WACO, Texas — This was an expensive breakfast.
A Texas man claims a convenience store clerk overcharged his debit card by nearly $1,300 on his debit card for two items, adding that he is having difficulty getting a refund.
Chuck Chavers, of Waco, said his debit card was overcharged $1,299.36, KXXV reported.
“I was kind of hungry before I went out on my route, and stopped by to buy a Monster energy drink and a chicken biscuit, and got charged $1,299.36,” Chavers told the television station. “I don’t understand why it took them less than 10 seconds to take it out of my account, and we’re at day eight and I can’t get it back in my account yet.”
Chavers said he made the purchase at a CEFCO gas and convenience store in Woodway.
Officials from the company have not responded to a request for comment, KXXV reported.
Chavers said the CEFCO store manager claimed there was a system glitch that caused the overcharge, adding that the problem did not allow the store to reverse the charge, KXXV reported.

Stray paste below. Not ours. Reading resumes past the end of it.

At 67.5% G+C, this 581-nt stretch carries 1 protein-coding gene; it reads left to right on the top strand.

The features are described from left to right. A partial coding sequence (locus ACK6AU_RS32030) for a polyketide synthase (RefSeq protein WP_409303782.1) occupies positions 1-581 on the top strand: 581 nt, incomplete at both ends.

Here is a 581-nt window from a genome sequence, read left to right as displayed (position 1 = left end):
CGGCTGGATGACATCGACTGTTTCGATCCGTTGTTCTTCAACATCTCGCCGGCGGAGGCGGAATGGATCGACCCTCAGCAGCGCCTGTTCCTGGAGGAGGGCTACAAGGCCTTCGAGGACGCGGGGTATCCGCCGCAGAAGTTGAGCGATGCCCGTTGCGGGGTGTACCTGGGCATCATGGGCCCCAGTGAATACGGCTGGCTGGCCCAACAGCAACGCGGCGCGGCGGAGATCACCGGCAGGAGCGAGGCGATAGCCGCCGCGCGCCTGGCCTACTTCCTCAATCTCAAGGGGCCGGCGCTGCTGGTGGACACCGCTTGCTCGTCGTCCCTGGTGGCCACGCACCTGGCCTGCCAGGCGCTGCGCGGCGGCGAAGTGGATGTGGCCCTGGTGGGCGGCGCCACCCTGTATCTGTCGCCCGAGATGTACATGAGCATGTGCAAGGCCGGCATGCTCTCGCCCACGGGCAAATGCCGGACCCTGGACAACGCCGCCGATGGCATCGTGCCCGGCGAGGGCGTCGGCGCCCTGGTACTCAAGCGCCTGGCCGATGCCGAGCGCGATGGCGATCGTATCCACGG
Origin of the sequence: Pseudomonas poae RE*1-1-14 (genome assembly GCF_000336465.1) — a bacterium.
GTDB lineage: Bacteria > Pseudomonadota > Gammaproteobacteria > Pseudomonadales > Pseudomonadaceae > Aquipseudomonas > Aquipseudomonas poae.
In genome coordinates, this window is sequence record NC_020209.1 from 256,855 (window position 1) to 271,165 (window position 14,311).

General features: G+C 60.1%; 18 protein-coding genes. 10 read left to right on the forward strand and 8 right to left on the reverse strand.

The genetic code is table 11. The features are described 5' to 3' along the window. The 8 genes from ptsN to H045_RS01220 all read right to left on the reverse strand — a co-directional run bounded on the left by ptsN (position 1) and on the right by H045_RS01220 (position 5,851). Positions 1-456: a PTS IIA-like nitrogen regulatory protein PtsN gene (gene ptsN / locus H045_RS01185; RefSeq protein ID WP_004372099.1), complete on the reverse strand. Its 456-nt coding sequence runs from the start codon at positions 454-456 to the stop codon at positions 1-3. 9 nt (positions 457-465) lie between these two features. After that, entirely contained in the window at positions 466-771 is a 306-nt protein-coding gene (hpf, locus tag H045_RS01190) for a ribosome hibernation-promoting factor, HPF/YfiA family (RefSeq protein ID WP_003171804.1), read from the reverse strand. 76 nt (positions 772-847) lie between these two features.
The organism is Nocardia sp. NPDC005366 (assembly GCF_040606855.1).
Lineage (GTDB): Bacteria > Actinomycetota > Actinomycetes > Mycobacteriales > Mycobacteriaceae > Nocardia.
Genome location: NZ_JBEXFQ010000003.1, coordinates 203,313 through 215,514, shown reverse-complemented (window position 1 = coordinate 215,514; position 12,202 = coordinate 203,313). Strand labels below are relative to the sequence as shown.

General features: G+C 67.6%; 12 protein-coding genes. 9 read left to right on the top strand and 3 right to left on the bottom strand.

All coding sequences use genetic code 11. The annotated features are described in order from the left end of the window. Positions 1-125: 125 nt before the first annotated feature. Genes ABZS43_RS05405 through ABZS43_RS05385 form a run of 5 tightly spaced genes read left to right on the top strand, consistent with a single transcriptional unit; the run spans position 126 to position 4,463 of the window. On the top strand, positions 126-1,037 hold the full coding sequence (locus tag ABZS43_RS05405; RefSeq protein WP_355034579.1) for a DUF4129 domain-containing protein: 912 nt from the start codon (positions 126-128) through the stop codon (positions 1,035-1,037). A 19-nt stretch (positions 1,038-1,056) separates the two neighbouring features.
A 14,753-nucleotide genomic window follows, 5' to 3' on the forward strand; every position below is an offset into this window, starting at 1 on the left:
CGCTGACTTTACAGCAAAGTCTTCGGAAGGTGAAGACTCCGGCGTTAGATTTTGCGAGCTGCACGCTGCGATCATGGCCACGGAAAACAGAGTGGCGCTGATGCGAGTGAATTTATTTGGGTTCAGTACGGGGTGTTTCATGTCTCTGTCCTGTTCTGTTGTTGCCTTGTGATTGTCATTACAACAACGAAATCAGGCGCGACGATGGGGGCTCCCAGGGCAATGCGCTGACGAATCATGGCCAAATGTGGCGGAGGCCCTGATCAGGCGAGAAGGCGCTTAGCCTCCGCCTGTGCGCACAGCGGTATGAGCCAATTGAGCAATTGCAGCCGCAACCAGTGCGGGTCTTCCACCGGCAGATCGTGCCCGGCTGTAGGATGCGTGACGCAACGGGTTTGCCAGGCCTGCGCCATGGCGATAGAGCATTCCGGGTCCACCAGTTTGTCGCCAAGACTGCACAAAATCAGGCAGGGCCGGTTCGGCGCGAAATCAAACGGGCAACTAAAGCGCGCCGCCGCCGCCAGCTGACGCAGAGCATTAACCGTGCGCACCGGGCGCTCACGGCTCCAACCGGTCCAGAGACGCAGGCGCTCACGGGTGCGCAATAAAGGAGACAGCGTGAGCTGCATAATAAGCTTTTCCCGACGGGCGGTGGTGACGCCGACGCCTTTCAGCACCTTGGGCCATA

Chavers said the manager put him in touch with officials at CEFCO’s corporate office, who advised him to dispute the charge at his bank, First Central Credit Union, the television station reported.
Representatives with First Central Credit Union have not commented, according to KXXV.
It is convenient to use a debit card for purchases, but difficult when attempting to get a refund, Jason Meza, of the Better Business Bureau, told the television station.
“There’s convenience built in to using debit cards, which is great, but you sacrifice comfort in the event something like this happens. “You do have to go through more hoops to jump,” Meza said.
Meza says it’s easier to dispute a claim with a bank if the charge was credit and not a debit.
Attorney Cody Cleveland said Chavers could sue, adding that the responsibility to rectify the mistake fell to CEFCO.
“The store needs to give the money back. There’s no question that the money wasn’t earned,” Cleveland told KXXV. So if it’s unlawfully appropriated, in Texas that’s the legal definition of theft. They entered into a contract where he agreed to pay a certain amount of money for a drink and a snack and the other party overcharged him. There’s no question he’s on the winning side.”
Chavers says he is definitely considering legal action.
“It took 10 seconds to come out of my account, it’s taken eight days so far and I was the one that was going to have to go fix the issue by going to my bank,” Chavers told KXXV. “That’s what I’m upset about. I shouldn’t have had to leave that store without my money.”
Cox Media Group